Bedtime routines can help your baby fall asleep faster and help defuse nighttime fussiness. Some babies fall into routines easily, while others may take some time to adjust. Believe it or not, it only takes a week (or less) for most young babies to acclimate to new routines.


4 Areas To Build Routines To Promote Good Newborn Sleep

1. Feeding

Build some familiar routines around feeding. Some parents have a favorite chair they sit in while feeding their baby or use a special feeding pillow. Don’t overthink this, it’s fine to be in different places to feed your baby. The point is to create cues your baby knows it’s time to eat.

Remember, feed your baby with the first hunger cues you notice. I’m sure you know by now that feeding an angry newborn isn’t easy. It takes them a while to settle before eating calmly.


2. Playtime

Give your baby regular tummy time on the same blanket or play mat. Use this blanket or play mat around the same time every day. Be sure to engage a little with your baby too, this can make tunny time last longer. Your little one will want you close for quite some time and tummy time is no exception.

It’s also as easy as making sure they’re full and reading them a short book. New babies love your voice and find comfort in hearing you talk.


3. Naps

Try to do the same two or three things prior to putting your baby down for each nap. These can be simple and quick, like singing a little lullaby and swaddling them.

Questions on Swadling your Newborn? 
READ: Should I Swaddle My Newborn? Everything You Need to Know for Safe Swaddling

It’s also as easy as making sure they’re full and reading them a short book. New babies love your voice and find comfort in hearing you talk.


4. Bedtime

Establish a few cozy and relaxing steps before putting your baby down for the night. Baths, books, and massage are all wonderful routines you can start early on. Try not to get too caught up with rigid schedules or following the clock to the minute. But do try to set up a nice consistent flow to your day, where you do things in the same order on a regular basis.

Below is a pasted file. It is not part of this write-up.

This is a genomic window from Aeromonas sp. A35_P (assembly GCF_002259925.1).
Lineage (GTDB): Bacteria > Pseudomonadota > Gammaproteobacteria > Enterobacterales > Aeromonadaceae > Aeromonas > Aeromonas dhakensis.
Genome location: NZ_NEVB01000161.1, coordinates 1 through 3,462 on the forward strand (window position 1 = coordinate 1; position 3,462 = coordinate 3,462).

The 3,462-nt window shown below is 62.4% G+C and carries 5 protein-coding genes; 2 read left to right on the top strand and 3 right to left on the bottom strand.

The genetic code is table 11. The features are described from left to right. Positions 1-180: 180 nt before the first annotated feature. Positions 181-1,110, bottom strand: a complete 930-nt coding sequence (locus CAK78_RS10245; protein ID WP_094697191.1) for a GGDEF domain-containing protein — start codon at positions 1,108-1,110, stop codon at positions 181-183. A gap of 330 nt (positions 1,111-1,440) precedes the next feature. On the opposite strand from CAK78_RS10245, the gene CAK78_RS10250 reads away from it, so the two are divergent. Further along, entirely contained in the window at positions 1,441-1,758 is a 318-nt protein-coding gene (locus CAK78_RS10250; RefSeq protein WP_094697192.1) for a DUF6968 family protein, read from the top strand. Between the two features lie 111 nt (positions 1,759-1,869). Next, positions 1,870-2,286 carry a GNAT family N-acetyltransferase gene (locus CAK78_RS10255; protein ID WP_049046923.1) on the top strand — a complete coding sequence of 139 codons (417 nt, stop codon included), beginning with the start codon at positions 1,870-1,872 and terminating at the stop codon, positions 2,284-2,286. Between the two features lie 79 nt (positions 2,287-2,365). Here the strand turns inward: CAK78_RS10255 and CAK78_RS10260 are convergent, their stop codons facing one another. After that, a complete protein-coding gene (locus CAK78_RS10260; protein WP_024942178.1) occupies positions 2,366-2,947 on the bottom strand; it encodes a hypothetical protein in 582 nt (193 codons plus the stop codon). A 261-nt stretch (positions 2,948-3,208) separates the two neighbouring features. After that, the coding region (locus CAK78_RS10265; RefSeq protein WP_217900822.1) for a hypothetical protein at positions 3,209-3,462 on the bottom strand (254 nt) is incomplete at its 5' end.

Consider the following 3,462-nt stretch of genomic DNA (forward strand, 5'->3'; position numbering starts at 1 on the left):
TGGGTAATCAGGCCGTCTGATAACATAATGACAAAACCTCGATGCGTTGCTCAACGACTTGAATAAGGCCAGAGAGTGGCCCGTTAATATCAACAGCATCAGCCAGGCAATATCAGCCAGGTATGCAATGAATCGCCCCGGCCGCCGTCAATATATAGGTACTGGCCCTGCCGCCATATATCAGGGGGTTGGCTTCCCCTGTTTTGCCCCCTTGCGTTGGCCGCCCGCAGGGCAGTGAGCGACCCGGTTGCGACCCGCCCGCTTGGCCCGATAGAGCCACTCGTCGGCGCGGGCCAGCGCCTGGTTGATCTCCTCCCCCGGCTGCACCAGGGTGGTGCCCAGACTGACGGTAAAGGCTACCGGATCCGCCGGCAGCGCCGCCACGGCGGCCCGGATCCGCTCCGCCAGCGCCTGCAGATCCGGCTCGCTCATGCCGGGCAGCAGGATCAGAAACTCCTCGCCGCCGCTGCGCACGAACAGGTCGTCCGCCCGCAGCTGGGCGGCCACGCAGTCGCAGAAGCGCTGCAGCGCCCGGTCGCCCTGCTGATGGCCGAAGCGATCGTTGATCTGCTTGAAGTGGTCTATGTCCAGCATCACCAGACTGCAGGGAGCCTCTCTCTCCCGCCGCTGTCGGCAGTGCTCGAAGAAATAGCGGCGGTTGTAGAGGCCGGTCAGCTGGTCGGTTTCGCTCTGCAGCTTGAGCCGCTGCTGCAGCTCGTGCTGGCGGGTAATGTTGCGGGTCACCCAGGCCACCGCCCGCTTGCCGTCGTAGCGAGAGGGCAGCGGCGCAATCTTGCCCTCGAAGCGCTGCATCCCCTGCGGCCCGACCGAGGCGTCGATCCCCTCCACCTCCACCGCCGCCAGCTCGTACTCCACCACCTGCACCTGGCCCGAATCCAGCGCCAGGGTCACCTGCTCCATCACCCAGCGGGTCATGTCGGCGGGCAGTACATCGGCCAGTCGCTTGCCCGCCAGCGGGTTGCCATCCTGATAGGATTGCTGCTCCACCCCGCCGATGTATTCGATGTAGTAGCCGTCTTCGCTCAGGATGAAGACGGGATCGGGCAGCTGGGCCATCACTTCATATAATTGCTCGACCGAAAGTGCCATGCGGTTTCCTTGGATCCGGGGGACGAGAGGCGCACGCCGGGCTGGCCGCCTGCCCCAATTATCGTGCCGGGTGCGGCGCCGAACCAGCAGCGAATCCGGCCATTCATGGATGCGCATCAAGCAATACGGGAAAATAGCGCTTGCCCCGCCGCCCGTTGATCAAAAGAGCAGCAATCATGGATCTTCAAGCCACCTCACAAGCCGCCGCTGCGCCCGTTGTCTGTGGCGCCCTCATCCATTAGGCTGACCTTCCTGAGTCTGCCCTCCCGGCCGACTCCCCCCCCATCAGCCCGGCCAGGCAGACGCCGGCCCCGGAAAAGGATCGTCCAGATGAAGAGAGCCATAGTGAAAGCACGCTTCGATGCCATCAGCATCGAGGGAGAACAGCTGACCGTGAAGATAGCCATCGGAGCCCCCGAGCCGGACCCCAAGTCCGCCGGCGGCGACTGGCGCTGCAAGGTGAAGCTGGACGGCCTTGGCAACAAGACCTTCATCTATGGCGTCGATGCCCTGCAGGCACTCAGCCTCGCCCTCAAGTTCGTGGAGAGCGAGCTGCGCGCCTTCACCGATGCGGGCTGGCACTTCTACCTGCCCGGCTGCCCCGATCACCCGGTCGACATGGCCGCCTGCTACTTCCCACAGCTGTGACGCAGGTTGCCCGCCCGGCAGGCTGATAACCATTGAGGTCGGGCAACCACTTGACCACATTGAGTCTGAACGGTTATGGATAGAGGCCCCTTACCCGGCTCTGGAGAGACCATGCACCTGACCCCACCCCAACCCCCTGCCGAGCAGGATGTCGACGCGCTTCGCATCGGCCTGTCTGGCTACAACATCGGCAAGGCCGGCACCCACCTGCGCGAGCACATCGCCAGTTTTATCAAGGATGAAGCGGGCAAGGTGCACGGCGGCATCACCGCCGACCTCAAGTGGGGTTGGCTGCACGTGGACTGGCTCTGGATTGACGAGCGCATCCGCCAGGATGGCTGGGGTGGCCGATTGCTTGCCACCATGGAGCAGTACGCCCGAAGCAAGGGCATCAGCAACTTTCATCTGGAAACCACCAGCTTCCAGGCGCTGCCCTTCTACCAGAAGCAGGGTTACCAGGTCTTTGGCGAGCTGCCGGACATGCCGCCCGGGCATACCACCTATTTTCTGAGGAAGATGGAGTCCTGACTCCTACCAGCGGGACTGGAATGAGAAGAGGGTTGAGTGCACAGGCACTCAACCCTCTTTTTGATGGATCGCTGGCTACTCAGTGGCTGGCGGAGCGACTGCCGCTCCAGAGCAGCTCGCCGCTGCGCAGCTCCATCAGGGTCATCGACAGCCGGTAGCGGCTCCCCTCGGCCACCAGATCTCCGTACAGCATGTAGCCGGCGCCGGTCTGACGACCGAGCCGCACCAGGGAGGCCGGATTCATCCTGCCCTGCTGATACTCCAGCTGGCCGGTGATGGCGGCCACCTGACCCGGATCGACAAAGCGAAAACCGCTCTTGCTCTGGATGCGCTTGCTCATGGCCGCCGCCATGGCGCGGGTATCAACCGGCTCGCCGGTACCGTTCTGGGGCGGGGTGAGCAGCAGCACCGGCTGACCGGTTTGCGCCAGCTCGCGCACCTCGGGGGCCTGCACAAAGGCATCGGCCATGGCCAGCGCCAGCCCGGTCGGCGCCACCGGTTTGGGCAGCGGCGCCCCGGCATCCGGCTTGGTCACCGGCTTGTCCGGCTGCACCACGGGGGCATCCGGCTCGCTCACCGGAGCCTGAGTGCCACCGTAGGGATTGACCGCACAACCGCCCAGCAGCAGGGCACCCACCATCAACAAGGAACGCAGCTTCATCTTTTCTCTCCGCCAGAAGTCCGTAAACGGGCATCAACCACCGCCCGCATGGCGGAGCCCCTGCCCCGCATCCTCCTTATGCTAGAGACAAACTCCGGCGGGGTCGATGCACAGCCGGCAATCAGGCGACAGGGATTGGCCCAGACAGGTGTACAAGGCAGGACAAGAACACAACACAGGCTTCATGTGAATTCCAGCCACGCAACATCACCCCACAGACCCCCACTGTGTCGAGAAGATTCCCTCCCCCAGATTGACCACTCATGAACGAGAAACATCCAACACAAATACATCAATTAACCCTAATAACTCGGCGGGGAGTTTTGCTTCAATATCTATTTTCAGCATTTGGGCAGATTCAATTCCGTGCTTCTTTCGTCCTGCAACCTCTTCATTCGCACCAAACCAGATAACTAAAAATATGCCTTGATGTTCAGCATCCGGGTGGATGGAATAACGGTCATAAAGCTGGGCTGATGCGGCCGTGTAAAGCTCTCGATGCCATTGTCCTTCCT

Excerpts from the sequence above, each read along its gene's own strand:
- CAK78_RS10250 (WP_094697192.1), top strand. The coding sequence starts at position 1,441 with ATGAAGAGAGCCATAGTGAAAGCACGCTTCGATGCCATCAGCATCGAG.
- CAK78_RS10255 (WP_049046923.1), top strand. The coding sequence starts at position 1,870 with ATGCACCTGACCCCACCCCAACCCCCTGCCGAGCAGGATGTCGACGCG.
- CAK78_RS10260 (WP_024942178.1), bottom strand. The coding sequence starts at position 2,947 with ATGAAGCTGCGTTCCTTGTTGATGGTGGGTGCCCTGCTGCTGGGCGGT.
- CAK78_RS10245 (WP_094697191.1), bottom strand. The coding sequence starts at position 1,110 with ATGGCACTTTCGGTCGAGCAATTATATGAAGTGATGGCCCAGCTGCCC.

Newborns typically sleep, eat, have a brief period of activity, and then begin to get tired again. You can use this natural cycle as your framework. Observe your baby’s patterns to determine their natural flow and blend your routines in. You got this!


Other Ways To Bond With Your Newborn To Support Their Sleep

Respond to your newborn’s needs promptly

No, you don’t need to run; just let them know you heard them and will be there as soon as you can. This is an easy way to build a bond with your baby. If they cry because they are wet, changing them lets them know you’ve heard them. If they make hungry noises, feeding them teaches them what they need to feel better, and that you can be trusted to help. If you can’t address their needs immediately, if possible, talk to them while you finish whatever you’re doing (such as taking care of another child). You can’t spoil your baby by being “too responsive” in the first few months of life.


Hold Them!

Hug your baby, cuddle them, look into their eyes, and when they coo at you, coo back! Strap them onto your chest or use a sling rather than a stroller when it works for you. Sucking, touch, and warmth all release the calming chemical oxytocin in a baby’s brain, which can bring down stress levels. On the other hand, you don’t have to “wear” your baby every minute, and it’s not a crime to use a bouncy seat some of the time. Remember that babies need and enjoy stimulation from baby gyms, tummy time, and the like, too, so you don’t need to hold them all of the time.


Our Team Is Here To Help Your Newborn & Family Get Good Sleep!

Being a new parent or adding another baby to the family’s hard work. You don’t need to do it alone and we consider ourselves part of your village. After helping over 20,000 families with success, I’m confident we can help your newborn sleep better too!

get the interactive
newborn sleep
digital planner

for better nights
and happier days